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1. Get out the door – The hardest part to any training run is getting started. Come up with a responsible training plan and get your butt out the door. If you wait around for the perfect day, the perfect weather, or the perfect mood it will never come. Write out a calendar and count out the actual number of days/weeks/months until the end of the season. It always surprises people when they see how quickly the season comes and goes. Remember that somebody out there is taking it serious and doing the work.
2. Consistency is key - You don’t have to hammer every day to get better. That sounds good on a Prefontaine poster but it’s not reality. Getting the work done is not always exciting or sexy but it’s the essence of our sport. One good workout won’t make you a better runner or earn you a trophy. The beauty of this sport is its simplicity. The hardest part of this sport is staying focused and motivated enough to do it every single day. Keep in mind that it’s more beneficial to run a moderate effort 6 days/week than to blast 3 workouts/week and blow off the easy days between. Consistent training is what helps elevate your aerobic threshold, and in turn, helps sustain peak fitness for a longer period of time. Hence the reason why so many high school and collegiate runners look so good in September/October just to fall apart when the season starts in November.
3. Practice running FAST! – Speed/sprinting is often an overlooked part of a summer training program. Running fast for short intervals will not make you “peak” before the end of the season. Keep in touch with your neuromuscular system as it will help bridge the gap between the slower summer training and the introduction of higher intensity intervals. We use this in 3 different ways over the summer:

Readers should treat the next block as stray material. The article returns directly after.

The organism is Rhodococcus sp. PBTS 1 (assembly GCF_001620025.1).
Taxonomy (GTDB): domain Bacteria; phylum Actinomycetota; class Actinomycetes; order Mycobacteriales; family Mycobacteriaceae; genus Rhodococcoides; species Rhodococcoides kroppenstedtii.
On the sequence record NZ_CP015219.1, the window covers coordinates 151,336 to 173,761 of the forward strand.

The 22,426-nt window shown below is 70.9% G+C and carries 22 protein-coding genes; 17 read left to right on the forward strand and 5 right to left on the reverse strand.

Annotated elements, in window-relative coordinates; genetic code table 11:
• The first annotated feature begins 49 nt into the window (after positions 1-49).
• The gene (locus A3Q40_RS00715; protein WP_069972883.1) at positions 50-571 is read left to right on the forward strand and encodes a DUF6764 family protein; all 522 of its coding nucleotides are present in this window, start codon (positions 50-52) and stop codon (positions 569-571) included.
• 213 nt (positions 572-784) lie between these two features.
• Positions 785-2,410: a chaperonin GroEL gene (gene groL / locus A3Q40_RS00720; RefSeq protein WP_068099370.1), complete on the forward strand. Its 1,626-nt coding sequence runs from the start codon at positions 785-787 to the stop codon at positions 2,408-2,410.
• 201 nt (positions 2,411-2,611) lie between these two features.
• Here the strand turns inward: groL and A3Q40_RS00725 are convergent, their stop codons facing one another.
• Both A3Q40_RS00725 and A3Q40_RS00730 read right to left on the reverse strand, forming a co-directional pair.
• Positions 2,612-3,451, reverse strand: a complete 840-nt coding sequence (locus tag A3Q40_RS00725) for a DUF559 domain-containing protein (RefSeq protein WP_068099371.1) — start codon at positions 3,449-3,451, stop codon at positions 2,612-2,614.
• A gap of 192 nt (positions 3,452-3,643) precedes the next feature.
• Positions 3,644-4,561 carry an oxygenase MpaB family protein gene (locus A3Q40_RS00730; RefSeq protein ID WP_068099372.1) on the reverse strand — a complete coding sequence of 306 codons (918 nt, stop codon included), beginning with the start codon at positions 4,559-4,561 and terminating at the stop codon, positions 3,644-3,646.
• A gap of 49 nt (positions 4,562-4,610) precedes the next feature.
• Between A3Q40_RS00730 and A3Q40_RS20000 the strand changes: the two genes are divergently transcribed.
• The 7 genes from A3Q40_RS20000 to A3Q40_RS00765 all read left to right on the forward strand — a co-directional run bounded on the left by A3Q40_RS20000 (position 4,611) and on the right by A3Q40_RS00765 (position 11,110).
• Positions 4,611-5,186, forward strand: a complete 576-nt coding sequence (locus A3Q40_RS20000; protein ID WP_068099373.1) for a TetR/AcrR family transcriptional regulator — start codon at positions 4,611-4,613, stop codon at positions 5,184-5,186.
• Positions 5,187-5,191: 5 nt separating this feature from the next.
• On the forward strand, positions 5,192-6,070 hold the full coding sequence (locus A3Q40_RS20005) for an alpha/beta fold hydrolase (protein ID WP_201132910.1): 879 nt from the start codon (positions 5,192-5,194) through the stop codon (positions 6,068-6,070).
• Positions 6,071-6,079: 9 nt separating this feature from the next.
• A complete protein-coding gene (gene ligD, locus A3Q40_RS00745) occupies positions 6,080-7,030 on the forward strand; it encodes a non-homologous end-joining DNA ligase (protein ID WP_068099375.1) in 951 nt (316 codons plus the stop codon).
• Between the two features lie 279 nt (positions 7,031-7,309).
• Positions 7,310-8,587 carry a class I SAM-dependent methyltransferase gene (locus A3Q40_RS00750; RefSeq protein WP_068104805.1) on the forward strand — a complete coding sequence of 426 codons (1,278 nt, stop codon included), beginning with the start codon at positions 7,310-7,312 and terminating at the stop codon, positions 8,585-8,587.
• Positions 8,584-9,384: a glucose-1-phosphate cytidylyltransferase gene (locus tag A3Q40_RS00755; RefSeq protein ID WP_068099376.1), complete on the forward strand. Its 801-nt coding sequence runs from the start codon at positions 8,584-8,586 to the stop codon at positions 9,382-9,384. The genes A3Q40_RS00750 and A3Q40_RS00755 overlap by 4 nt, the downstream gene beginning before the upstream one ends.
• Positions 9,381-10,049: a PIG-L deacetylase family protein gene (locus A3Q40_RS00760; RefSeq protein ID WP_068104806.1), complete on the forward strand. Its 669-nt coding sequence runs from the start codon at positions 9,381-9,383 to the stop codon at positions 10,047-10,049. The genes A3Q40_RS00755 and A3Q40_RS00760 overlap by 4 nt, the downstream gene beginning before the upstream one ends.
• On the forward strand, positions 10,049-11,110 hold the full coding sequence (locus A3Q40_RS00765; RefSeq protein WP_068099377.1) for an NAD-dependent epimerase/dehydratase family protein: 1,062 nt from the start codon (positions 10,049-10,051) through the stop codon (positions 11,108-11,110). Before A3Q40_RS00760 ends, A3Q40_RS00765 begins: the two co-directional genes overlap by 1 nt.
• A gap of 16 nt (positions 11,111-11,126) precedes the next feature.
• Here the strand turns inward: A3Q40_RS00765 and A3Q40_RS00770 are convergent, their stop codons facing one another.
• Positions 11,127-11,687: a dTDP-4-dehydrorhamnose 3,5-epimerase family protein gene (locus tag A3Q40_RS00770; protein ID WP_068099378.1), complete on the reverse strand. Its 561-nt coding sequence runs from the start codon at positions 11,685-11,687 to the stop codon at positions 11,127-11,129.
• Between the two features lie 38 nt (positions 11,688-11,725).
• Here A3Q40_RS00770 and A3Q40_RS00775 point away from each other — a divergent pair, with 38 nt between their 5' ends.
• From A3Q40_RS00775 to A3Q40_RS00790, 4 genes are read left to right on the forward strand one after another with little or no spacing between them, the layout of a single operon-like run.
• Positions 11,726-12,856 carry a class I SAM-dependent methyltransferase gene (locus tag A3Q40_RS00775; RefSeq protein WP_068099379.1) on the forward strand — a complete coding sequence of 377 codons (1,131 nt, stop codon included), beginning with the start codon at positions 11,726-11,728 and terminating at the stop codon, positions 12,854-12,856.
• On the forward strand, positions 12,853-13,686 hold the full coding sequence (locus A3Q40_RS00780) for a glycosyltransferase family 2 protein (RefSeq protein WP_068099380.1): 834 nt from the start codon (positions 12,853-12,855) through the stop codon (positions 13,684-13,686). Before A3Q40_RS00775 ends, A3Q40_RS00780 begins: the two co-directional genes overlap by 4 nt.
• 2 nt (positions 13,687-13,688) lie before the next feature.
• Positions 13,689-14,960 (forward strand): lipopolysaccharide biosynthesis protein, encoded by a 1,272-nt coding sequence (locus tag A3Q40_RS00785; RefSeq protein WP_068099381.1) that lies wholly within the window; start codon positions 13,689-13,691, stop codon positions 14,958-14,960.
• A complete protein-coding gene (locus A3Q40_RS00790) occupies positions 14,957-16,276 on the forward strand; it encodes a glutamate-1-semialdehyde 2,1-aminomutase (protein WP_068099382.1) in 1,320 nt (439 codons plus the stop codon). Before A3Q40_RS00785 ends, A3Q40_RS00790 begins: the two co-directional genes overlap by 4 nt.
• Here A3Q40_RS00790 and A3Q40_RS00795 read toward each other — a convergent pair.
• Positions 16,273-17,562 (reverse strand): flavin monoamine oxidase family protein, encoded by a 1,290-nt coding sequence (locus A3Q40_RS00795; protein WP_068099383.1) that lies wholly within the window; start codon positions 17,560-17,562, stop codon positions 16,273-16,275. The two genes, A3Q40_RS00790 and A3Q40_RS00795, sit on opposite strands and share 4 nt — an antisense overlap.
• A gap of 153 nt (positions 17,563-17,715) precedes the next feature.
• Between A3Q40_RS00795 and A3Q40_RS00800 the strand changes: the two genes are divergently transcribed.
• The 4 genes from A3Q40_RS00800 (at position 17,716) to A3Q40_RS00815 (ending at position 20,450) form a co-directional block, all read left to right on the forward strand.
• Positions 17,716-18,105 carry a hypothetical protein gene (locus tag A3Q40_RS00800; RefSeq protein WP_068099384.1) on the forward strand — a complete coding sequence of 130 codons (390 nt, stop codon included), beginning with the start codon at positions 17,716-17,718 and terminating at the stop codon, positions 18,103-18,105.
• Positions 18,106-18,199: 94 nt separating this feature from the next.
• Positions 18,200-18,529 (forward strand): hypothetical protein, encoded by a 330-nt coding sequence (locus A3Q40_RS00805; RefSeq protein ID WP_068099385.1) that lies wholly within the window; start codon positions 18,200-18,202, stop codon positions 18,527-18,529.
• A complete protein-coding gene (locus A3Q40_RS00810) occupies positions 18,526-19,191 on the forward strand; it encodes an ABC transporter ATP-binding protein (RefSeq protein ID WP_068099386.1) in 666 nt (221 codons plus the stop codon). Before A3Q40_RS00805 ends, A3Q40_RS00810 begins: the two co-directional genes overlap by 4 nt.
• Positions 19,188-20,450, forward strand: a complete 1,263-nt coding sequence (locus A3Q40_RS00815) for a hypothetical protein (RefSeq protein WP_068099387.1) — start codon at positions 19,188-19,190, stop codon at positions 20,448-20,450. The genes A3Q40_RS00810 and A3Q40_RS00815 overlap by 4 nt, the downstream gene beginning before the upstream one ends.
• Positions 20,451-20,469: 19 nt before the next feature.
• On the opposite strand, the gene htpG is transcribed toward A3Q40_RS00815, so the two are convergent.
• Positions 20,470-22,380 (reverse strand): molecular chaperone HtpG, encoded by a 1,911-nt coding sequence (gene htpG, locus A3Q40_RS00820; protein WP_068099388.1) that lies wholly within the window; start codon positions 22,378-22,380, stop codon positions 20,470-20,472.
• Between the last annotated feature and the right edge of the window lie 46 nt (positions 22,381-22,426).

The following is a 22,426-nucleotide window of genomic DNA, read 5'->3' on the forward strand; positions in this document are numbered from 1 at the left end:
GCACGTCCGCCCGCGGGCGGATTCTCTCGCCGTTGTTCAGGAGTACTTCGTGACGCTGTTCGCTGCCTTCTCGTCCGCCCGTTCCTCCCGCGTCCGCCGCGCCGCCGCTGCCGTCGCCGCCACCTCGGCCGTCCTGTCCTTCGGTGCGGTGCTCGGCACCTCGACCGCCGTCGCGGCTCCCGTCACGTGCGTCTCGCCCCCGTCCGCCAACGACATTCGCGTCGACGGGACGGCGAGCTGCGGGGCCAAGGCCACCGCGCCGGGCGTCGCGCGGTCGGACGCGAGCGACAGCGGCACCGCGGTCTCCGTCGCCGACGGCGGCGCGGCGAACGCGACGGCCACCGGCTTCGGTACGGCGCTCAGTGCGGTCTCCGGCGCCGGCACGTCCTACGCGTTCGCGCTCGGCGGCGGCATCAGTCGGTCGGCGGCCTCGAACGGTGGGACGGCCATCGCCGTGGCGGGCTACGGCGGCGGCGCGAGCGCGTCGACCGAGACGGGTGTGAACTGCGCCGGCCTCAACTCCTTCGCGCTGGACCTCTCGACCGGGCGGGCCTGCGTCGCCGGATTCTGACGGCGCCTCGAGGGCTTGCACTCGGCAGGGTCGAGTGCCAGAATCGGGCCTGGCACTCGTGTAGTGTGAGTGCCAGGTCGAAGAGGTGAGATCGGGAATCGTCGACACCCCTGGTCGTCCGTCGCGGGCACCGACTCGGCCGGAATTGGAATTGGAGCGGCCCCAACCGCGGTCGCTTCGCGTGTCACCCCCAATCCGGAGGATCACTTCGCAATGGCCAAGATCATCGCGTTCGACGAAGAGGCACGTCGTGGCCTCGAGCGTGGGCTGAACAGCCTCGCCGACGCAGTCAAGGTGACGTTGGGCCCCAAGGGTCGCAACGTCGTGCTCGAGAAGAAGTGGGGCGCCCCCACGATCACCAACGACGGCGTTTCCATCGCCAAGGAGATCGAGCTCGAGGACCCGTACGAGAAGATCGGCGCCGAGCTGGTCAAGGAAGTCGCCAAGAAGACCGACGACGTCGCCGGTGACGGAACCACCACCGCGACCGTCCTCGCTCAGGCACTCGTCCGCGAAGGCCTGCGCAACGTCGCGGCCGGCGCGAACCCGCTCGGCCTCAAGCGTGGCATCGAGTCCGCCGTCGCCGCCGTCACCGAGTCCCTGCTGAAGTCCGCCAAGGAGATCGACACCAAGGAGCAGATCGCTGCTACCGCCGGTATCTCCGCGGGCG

- 20 minutes of strides on a turf diagonal loop at the end of a tempo run/moderate workout
- 8 x 200 at mile race pace at the end of a shorter easy day
- 8 x 25” sprints on a moderate grade hill (3-5%).
None of these should be forced or flat out. Work through the gears and focus on the mechanics such as good hip extension, relaxed arm carriage, increased cadence and proper breathing. It doesn’t hurt to put on your spikes for some of this as it will help keep you from blowing out your calves after the first race of the year after not running in them since the track season.
4. Don’t overlook the little things – This cannot be overstated. Recovery is just as important as the actual work. Proper fueling is essential to recovery. You must replenish what you have burned within 30 minutes at the end of every run. Sleep is vital. Not everyone needs 10 hours of sleep, but you need at least 6-8 hours. Proper sleep is critical to recovering from a hard day’s effort. You may not notice it right away, but over time, poor sleep will affect you more than any other variable.
5. Run a Lot! – There is no substitute for old fashioned hard work. Wimbledon champions hit balls for 6-8 hours a day. Top archers shoot a 1000 arrows/day. Tour de France champions are on the bike 5-6 hours/day. There was a simple reason that it was so hard to break into the top 25 at a state cross country meet in the 1970’s … everybody was running a lot. Get out there and put in the good work.